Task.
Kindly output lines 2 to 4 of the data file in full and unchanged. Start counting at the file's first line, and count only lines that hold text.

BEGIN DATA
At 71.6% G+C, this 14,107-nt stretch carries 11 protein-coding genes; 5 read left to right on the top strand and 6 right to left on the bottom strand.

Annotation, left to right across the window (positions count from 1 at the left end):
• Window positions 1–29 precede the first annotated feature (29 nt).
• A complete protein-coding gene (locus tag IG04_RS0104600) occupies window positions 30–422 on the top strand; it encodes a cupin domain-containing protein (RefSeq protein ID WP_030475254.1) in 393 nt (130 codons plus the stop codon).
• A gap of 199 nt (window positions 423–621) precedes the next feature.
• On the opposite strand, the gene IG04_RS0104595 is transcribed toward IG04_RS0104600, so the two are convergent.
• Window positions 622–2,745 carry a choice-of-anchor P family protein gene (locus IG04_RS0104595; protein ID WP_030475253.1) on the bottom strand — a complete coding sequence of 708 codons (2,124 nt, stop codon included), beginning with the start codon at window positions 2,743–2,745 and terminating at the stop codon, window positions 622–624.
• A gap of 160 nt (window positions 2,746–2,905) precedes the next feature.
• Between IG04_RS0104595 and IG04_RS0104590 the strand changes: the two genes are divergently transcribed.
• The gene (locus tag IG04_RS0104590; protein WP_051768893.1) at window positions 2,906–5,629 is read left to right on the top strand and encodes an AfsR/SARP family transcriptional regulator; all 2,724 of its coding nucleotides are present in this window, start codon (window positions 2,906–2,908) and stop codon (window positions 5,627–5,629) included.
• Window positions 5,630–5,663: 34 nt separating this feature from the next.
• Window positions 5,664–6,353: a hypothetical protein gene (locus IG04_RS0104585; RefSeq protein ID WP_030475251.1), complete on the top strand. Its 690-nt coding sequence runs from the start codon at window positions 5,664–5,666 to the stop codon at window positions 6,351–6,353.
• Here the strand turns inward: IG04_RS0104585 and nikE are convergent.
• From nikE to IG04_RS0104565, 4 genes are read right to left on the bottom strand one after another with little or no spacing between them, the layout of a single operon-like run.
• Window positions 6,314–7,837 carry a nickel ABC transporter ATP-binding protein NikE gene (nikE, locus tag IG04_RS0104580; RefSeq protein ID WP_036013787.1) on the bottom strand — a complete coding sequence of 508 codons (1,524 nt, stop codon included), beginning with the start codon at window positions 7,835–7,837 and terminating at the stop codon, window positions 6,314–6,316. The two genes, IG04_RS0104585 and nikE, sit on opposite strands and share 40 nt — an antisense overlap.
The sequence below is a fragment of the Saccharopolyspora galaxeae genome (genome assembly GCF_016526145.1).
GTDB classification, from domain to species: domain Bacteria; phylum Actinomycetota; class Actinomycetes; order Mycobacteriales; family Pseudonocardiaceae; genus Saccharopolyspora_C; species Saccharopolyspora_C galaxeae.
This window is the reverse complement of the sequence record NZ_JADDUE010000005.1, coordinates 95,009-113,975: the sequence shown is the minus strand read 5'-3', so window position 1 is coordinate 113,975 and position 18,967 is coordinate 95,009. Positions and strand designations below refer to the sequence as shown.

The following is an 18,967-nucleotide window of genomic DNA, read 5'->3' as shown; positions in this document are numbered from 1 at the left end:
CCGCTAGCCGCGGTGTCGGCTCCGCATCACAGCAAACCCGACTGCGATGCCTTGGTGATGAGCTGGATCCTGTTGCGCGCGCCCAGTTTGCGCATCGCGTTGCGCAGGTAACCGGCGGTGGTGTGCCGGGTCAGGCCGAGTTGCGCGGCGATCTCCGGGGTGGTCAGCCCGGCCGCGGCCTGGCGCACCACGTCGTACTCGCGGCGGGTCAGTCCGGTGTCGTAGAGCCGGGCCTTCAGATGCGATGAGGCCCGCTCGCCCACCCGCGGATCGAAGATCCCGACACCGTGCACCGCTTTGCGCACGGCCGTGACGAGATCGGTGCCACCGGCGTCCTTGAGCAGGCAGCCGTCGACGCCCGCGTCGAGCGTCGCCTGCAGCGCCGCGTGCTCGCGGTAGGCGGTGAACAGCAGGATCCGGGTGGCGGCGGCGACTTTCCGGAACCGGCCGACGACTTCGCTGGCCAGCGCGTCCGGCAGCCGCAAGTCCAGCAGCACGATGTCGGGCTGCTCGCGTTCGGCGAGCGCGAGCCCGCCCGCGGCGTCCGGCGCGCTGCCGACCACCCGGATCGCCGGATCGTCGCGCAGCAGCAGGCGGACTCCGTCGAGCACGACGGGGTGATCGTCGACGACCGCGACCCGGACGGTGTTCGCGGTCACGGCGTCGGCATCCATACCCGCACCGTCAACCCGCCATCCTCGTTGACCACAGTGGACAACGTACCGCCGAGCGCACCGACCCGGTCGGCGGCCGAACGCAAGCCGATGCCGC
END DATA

Annotation, left to right across the window (positions count from 1 at the left end):
• Window positions 1–29 precede the first annotated feature (29 nt).
• A complete protein-coding gene (locus tag IG04_RS0104600) occupies window positions 30–422 on the top strand; it encodes a cupin domain-containing protein (RefSeq protein ID WP_030475254.1) in 393 nt (130 codons plus the stop codon).